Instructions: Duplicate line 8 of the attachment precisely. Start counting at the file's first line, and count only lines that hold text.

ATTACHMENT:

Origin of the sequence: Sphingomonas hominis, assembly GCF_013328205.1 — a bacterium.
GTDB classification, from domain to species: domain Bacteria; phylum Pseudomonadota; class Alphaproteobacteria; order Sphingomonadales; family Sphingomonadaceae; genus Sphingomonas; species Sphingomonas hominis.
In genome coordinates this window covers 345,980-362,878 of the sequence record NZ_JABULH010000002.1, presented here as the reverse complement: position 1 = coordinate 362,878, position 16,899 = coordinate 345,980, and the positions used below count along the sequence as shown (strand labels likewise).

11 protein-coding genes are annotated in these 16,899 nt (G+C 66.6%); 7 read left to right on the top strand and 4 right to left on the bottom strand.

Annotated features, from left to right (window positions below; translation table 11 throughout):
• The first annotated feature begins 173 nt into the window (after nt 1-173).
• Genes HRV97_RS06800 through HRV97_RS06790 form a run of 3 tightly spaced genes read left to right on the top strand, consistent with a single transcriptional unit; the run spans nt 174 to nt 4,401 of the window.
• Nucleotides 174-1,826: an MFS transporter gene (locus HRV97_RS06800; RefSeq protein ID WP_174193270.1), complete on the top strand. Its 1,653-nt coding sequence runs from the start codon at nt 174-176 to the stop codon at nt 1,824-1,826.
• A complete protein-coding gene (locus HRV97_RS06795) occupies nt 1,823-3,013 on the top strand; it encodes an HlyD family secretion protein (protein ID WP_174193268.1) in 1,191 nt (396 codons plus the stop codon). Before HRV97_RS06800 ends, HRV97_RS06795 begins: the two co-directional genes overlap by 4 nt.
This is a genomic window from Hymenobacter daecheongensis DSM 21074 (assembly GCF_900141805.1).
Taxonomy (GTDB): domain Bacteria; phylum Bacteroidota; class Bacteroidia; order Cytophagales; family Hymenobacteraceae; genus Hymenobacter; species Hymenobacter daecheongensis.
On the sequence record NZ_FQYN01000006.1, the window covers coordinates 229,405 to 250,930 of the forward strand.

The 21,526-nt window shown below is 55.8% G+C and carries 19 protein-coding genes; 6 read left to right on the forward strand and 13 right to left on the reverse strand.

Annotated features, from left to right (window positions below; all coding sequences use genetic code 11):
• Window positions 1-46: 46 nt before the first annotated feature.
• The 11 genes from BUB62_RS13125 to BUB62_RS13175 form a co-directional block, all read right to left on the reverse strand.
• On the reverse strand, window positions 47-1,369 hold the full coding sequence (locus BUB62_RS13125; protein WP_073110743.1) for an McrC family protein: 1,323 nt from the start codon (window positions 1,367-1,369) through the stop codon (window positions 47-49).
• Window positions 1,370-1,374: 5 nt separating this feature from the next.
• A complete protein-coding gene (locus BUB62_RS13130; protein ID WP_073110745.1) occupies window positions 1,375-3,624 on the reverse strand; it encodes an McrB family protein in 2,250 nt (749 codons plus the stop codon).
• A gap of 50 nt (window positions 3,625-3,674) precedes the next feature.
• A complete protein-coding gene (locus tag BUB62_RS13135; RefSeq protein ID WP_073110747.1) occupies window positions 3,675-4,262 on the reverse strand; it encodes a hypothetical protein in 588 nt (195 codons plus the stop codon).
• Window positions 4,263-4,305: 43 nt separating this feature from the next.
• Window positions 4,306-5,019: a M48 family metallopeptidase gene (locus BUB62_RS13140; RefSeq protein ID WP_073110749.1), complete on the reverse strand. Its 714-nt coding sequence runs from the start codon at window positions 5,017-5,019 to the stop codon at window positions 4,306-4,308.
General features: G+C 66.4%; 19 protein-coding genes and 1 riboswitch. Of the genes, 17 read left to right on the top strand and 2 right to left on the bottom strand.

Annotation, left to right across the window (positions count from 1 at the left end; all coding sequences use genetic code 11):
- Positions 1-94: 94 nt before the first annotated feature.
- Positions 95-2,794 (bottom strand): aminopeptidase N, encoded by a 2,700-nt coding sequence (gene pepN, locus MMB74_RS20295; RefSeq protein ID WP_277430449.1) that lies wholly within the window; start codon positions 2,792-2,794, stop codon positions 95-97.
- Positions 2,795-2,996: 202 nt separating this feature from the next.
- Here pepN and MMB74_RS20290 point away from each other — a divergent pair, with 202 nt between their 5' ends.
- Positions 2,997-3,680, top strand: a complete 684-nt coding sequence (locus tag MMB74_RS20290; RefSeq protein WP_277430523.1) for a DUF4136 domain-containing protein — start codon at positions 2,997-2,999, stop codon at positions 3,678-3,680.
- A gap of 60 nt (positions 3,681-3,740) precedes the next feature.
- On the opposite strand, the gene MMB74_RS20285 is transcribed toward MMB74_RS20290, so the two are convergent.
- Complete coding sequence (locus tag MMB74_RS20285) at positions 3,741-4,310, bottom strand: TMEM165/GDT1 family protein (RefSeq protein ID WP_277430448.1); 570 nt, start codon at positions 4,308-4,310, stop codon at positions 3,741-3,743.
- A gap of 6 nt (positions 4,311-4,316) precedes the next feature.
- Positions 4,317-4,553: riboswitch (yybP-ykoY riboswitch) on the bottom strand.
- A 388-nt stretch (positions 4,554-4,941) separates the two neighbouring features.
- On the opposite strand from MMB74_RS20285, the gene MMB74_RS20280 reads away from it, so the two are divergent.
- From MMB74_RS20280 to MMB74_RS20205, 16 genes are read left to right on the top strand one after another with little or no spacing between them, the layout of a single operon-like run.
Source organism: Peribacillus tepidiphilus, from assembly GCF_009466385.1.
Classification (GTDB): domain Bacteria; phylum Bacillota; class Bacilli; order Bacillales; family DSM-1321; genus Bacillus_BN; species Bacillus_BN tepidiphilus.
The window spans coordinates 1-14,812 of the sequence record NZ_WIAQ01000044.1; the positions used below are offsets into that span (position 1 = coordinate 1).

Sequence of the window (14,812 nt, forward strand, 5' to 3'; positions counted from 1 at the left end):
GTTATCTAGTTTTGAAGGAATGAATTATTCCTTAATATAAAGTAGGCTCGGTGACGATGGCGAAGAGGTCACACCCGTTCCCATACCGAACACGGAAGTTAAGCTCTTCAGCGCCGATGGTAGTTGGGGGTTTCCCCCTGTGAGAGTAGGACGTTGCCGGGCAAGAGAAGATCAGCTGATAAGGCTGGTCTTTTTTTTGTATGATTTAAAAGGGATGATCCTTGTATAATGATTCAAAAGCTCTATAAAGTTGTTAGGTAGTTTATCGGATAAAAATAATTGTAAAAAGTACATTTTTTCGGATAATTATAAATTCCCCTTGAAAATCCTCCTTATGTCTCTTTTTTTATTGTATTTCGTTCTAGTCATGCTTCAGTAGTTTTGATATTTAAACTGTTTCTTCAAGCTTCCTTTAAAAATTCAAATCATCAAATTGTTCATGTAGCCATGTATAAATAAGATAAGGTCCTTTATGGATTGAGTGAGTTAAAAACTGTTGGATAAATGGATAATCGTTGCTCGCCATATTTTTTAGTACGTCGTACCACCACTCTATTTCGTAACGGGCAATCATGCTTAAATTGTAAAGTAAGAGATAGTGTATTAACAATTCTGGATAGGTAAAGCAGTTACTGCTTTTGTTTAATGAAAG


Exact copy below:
• Nucleotides 174-1,826: an MFS transporter gene (locus HRV97_RS06800; RefSeq protein ID WP_174193270.1), complete on the top strand. Its 1,653-nt coding sequence runs from the start codon at nt 174-176 to the stop codon at nt 1,824-1,826.